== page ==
6.3 Definition of an outbreak

A small percentage of people have gastrointestinal problems for other reasons, particularly in ACFs, making it difficult to determine if the level of illness initially reported in a ‘suspected outbreak’ is above the normal ‘background level’. The outbreak definitions are intended to be sensitive for identifying gastrointestinal outbreaks. They should be used as a guide and a PHU will need to decide if a report truly represents an outbreak based on information collected. Generally, the mode of transmission is considered unknown at the commencement of an outbreak investigation and a general definition should be used.

6.3.1 Gastroenteritis outbreak caused by person-to-person transmission

In general, a practical definition for an outbreak suspected to be caused by person-to-person spread is ‘two or more associated cases of diarrhoea and/or vomiting in a 24 hour period’ (excluding cases which have a known cause, e.g. bowel disease, alcohol, or pregnancy).

Alternatively, an outbreak can be defined as ‘two or more cases of diarrhoea and/or vomiting in a defined time frame in a setting that is prone to outbreaks of norovirus, such as hospitals or ACFs.’

A study of norovirus outbreaks in health care settings in the UK used a broad clinical outbreak definition and considered cases to be part of the same outbreak if they occurred within seven days of each other [88].

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6.3.2 Gastroenteritis outbreak caused by foodborne or waterborne transmission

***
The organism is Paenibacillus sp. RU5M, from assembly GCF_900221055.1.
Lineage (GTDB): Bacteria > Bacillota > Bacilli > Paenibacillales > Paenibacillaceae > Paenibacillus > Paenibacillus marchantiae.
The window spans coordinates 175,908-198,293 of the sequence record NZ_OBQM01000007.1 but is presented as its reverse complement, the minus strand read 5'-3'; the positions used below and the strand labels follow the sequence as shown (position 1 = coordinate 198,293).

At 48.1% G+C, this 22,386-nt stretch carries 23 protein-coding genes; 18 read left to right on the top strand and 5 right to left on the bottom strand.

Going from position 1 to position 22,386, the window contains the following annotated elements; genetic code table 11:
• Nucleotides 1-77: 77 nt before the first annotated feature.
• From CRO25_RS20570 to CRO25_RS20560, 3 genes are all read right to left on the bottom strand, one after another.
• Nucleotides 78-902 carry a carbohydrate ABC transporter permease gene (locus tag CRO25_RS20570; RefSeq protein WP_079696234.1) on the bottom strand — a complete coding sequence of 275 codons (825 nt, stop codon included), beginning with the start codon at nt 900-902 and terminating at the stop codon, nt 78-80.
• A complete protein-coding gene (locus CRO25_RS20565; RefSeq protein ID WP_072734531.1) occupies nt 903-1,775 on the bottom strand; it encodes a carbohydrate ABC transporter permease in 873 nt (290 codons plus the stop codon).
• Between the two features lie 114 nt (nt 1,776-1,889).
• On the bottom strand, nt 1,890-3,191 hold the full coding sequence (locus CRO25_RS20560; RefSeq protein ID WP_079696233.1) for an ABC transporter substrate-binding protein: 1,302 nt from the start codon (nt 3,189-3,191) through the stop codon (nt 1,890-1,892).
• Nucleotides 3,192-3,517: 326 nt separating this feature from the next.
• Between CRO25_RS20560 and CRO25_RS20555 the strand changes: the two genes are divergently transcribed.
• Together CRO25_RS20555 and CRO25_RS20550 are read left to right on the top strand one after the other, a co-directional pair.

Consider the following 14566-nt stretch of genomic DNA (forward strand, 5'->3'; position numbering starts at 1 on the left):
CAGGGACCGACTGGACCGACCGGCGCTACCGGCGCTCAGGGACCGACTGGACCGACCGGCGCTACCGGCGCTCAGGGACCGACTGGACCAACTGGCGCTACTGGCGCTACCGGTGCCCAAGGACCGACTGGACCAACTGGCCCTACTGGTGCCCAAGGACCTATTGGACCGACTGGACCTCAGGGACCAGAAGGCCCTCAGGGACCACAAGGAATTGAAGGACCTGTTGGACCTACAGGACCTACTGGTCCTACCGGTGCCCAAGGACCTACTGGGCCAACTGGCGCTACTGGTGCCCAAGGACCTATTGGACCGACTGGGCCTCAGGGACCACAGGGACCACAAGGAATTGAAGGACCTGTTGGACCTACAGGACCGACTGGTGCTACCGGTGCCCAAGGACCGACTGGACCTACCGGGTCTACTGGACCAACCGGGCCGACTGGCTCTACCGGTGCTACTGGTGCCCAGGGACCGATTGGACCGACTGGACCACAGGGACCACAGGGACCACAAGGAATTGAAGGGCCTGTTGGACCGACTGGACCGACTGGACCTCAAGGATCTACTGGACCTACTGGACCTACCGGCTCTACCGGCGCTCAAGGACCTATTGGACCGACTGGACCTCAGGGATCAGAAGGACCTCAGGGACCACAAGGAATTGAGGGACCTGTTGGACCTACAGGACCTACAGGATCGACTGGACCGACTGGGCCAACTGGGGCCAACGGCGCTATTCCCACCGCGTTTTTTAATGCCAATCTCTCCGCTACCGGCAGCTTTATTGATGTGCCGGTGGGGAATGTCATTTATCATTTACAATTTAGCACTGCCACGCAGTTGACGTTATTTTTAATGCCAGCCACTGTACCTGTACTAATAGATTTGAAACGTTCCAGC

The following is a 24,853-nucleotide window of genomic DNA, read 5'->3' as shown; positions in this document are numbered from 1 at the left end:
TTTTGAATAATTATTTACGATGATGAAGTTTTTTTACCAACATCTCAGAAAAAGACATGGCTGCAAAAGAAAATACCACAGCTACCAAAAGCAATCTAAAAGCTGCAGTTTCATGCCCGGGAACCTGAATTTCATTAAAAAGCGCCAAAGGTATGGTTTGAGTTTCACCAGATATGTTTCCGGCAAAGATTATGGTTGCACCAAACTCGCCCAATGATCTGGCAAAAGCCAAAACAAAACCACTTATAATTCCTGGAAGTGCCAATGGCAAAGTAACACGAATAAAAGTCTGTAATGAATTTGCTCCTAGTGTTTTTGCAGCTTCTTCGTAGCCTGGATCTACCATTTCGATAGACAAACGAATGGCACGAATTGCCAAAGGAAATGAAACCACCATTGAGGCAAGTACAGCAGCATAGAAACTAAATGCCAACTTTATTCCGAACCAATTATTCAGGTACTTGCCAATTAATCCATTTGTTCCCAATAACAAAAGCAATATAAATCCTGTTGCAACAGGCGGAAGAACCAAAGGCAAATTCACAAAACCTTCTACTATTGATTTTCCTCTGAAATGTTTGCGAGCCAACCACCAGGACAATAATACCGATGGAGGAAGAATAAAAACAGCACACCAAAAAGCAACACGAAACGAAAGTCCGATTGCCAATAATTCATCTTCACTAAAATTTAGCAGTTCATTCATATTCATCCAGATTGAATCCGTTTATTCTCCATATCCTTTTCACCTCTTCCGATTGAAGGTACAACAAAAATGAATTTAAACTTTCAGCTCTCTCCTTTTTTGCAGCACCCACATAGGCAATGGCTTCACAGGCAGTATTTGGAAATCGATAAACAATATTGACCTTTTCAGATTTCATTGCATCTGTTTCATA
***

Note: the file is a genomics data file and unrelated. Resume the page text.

Foodborne or waterborne outbreaks may be defined as ‘two or more associated cases of diarrhoea and/or vomiting caused by the consumption of common source of food or water within a specified time frame’. Often it is difficult to identify if contaminated food or water are the vehicle of infection until epidemiological or microbiological investigations have been conducted.

6.4 Definition of a case

What constitutes a case is usually defined once an outbreak of gastroenteritis has been declared. Separate definitions may be used for suspected and confirmed cases.

6.4.1 Suspected case of norovirus

A person from the population at risk (e.g. institution, community group, restaurant patron) with clinical symptoms from a defined time period, characterised by:
  1. three or more loose stools or bowel movements in a 24 hour period that are different from normal AND/OR
  2. two or more episodes of vomiting in a 24 hour period.
People reporting these symptoms who have a known alternative cause for their illness, such as bowel disease, excessive alcohol intake or pregnancy, should not be considered suspected cases.

For the purpose of control in the early part of an outbreak, suspected cases are regarded as potentially infectious until proven otherwise (i.e. alternative pathogen demonstrated to have caused illness) or until 48 hours has elapsed after resolution of symptoms.

6.4.2 Confirmed case of norovirus

Confirmed cases of norovirus infection must meet the suspected case definition above along with a positive laboratory test fromone of the following definitive diagnostic tests:
  1. detection of human norovirus by antigen detection
  2. detection of human norovirus by Nucleic Acid Assays (NAAs)
  3. visualisation of norovirus by EM.